IBM FileNet Review

Document previews and small, event-driven automations are among the valuable features


What is our primary use case?

It's used for content management. It's not for business process automation but for digital, electronic archives: documents, folders, and access to the client's native IBM content. It's an IBM content manager, especially for IBM BPM.

How has it helped my organization?

FileNet has many features which support our clients' compliance and governance requirements.

What is most valuable?

The most useful feature is its persistent storage. Also, the full-text search and attribute searching are valuable. It shows a preview of documents, and makes possible small, event-driven automation: creating documents, editing documents, deleting documents, and others.

What needs improvement?

For end-users there is a lack of administrative features. The interface of basic FileNet is not very good.

IBM is doing a lot of work to combine the abilities of its major products, BPM and FileNet, into one product, either IBM Business Automation Workflow, or Digital Business Automation. These are two major offerings from IBM. These products are very tightly integrated. I'm waiting for the moment when, in one or two years, it will be only one product which will combine the major strengths of these products. This is the right way forward, from my point of view. IBM is moving quickly in this direction.

For how long have I used the solution?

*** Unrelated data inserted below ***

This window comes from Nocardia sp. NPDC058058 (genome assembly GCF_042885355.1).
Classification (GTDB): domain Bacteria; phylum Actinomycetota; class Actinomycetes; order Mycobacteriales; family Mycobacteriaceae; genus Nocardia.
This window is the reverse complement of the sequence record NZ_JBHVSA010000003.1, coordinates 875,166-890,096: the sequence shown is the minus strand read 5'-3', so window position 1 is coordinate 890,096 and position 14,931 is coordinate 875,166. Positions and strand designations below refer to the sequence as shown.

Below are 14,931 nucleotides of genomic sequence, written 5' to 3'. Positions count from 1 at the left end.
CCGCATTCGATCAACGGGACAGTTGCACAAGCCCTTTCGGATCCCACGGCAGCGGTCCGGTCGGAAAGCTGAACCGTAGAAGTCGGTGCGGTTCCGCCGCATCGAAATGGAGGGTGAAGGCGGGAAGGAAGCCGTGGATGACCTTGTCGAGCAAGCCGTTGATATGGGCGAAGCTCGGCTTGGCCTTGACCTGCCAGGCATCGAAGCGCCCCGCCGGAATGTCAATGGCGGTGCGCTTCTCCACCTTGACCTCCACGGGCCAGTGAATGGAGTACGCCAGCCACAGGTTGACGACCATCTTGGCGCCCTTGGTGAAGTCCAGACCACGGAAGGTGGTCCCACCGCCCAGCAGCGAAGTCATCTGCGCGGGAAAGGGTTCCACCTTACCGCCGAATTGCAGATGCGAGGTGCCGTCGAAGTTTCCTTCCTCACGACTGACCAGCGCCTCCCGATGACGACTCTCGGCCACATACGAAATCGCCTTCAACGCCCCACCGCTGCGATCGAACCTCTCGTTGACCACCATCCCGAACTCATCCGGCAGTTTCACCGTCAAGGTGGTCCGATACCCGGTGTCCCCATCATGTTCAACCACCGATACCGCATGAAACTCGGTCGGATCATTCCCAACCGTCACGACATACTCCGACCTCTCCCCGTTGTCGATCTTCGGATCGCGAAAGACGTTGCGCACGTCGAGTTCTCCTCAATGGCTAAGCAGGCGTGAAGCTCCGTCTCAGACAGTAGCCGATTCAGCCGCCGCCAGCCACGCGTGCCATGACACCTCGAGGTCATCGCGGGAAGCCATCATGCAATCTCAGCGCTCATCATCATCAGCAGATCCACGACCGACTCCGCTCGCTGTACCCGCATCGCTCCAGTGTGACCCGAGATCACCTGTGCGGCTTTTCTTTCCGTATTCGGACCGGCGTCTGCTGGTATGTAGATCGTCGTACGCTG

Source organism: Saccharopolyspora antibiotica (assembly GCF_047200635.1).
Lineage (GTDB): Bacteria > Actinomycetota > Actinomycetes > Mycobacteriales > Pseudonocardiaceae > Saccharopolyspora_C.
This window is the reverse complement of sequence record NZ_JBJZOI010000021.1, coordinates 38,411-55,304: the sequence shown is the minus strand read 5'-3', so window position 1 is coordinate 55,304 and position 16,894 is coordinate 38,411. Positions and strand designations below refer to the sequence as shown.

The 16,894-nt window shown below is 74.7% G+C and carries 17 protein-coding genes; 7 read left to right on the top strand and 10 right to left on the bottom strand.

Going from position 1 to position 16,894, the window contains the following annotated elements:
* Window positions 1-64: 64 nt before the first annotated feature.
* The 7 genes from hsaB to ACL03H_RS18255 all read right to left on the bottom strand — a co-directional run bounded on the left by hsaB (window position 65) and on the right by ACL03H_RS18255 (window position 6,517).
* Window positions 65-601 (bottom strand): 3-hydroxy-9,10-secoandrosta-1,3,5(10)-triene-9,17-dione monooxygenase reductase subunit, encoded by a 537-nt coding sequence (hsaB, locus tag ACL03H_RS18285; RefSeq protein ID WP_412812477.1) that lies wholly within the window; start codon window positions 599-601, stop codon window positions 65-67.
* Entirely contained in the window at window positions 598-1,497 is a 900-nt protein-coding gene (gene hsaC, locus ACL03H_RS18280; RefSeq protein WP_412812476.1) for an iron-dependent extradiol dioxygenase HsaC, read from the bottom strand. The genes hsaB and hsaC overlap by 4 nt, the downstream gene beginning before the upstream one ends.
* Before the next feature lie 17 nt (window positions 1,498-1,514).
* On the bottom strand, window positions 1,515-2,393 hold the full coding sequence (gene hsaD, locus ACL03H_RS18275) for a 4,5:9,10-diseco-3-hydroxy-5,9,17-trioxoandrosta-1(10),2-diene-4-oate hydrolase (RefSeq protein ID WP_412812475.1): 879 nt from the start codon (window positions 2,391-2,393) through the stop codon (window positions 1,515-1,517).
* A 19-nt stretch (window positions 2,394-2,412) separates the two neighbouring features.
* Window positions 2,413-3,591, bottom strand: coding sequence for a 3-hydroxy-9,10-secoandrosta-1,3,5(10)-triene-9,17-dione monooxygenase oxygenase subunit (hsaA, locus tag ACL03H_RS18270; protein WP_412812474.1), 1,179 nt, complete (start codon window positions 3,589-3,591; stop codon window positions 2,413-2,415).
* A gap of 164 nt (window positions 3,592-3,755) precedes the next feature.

Our company has dealt with FileNet in solutions for our customers for about three or four years.

What do I think about the stability of the solution?

I haven't seen any problems. FileNet is stable software as long as it is installed correctly.

How was the initial setup?

The installation of FileNet is not very easy. It requires a very experienced administrator. But if the program installs correctly, it works. It's stable. It takes two to three days to install FileNet in high-availability mode.

What's my experience with pricing, setup cost, and licensing?

Talking about the cost is difficult because IBM has offers that combine different products, and each of these offers has different types of licensing. IBM also has a policy that the actual price for a given customer may be very different from the stated book price. It's hard to say whether it's expensive or not.

Which other solutions did I evaluate?

I didn't do a deep comparison. Previously, I compared FileNet with some open-source enterprise content systems, especially Alfresco, but I realized that this product is for a different type of customer. FileNet is for enterprise customers, but Alfresco and other open-source BPM products are for small or medium-sized customers.

In terms of a comparison of the features, the open-source solutions are really are missing a lot.

What other advice do I have?

Create a solution combining the strengths of all of IBM's products: IBM BPM, FileNet, or IBM Case Manager, a product which sits on top of IBM FileNet technology.

We have banks as clients with 3,000 to 4,000 employees but the FileNet users number between 100 and 200.

Disclosure: My company has a business relationship with this vendor other than being a customer: Partner.
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